Germany to help Ukraine resume agrifood exports to int’l markets – German govt minister

Germany welcomes a compromise achieved through a dialogue between European Council representatives on extending the autonomous trade measures for admitting Ukrainian agrarian products to the European market and will continue to help Ukraine normalize its exports to global markets, including to countries of the Global South, German Agriculture Minister Cem Ozdemir said before a meeting of the European Union’s Agriculture and Fisheries Council configuration (AGRIFISH) in Brussels on Tuesday.

“I welcome the compromise that enjoyed massive support in Germany. We were interested in ensuring the continuation of Ukrainian exports of agricultural products, primarily to destinations in the Global South, where food products are needed urgently,” Ukrainian media quoted Ozdemir as saying.

That said, Berlin called for excluding wheat from the list of sensitive products, he said.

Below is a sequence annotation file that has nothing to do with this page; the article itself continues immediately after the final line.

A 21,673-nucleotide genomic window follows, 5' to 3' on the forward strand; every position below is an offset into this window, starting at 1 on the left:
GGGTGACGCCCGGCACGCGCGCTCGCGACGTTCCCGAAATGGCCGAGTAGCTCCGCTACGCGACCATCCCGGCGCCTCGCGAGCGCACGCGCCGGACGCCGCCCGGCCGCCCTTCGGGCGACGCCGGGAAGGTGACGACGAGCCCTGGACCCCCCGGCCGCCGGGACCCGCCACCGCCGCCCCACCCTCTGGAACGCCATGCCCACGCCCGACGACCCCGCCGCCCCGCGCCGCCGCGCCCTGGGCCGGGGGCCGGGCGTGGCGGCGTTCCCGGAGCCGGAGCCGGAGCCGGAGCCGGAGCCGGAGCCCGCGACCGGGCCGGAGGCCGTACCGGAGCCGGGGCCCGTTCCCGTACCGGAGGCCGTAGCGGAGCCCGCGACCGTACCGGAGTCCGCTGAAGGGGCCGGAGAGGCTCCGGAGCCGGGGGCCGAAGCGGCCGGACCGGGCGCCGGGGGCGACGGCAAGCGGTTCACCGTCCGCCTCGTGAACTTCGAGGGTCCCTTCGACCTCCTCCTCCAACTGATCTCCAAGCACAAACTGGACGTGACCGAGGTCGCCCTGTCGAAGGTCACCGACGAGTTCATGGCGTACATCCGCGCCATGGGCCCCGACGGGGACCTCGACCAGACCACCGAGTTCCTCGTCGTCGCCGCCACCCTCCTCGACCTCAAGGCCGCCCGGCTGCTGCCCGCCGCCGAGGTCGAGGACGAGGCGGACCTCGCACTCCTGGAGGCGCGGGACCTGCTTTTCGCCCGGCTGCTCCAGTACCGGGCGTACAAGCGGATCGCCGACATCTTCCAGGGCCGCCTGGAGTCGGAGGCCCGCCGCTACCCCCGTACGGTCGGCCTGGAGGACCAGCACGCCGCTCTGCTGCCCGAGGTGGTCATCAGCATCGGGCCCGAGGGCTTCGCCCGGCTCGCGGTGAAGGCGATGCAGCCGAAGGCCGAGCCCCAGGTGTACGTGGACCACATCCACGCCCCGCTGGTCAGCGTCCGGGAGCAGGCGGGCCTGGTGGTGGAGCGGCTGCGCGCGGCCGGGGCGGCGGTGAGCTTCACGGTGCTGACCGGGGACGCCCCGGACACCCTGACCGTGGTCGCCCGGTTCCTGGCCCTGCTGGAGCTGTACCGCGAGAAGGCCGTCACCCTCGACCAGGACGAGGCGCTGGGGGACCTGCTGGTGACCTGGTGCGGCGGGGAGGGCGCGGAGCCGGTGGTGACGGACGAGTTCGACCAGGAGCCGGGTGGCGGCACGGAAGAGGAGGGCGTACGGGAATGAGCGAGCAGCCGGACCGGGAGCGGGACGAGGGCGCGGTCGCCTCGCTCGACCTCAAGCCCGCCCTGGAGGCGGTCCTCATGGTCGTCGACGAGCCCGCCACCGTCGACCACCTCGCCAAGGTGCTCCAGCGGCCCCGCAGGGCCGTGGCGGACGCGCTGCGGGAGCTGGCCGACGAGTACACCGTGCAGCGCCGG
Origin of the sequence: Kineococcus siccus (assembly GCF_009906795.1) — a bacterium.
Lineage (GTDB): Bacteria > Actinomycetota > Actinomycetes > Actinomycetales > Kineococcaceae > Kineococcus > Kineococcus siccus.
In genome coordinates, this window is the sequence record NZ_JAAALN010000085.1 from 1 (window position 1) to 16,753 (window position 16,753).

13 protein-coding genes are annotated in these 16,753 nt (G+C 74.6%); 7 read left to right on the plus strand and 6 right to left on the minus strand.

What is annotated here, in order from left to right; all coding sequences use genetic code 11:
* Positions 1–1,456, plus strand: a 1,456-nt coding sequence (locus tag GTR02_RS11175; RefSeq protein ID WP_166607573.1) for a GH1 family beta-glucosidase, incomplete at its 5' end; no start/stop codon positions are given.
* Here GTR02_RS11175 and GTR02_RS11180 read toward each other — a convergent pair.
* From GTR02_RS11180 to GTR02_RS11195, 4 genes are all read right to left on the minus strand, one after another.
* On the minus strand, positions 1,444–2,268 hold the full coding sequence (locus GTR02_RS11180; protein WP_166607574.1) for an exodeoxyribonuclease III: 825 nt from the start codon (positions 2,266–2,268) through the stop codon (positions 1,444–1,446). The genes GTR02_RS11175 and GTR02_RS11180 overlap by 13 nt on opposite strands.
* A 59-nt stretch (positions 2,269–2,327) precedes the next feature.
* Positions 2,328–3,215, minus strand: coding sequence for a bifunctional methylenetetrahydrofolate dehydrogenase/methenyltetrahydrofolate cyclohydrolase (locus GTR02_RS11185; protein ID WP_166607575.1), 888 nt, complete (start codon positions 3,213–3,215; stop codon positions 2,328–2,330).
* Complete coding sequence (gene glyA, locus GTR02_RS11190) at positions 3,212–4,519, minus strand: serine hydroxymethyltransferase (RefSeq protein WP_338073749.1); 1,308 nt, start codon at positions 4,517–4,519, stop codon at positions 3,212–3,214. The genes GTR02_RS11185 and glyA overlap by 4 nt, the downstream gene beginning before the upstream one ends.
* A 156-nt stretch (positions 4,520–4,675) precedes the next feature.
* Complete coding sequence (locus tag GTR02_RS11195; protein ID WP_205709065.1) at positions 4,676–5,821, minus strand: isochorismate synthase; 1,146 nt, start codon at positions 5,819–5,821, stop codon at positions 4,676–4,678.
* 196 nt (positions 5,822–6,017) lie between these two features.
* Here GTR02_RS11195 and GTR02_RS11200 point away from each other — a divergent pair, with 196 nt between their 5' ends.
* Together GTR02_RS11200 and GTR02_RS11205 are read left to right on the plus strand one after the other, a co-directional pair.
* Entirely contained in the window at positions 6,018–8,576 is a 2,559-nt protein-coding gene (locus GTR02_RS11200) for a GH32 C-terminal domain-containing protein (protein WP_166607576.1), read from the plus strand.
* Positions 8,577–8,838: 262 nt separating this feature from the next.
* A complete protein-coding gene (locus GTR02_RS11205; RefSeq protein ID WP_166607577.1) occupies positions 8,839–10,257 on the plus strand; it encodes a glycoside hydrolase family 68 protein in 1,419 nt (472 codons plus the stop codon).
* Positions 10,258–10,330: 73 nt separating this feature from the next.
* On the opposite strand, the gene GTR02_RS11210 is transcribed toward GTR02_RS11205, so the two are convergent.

Ozdemir described the compromise as “reasonable,” as it simultaneously promotes the EU agricultural sector’s and Ukraine’s interests.

As reported, the European Parliament and the European Council on Monday reached a provisional deal on renewing the suspension of import duties and quotas on Ukrainian exports to the EU until June 5, 2025, while also providing for protective measures for farmers in EU countries.

“These unilateral trade liberalization measures will help stabilize the Ukrainian economy and facilitate the country’s gradual integration into the EU’s internal market,” the European Parliament said in a statement on its website.

In the instance of significant disruption to the EU market or the markets of one or more EU countries due to Ukrainian imports, for instance wheat, the European Commission will be empowered to take swift action and impose any measures it deems necessary, it said.

As part of reinforced safeguard measures aimed at protecting its farmers, the EU may apply an emergency brake for particularly sensitive agricultural products, i.e. poultry, eggs, sugar, oats, groats, maize, and honey. Negotiators agreed to extend the reference period used as a base for employing this automatic safeguard, it said.

However, if imports of these products rise above the average of import volumes recorded in the second half of 2021 over the whole of 2022 and 2023, tariffs would be reviewed. The European Commission also committed to step up its monitoring of imports of grain, particularly wheat, it said.

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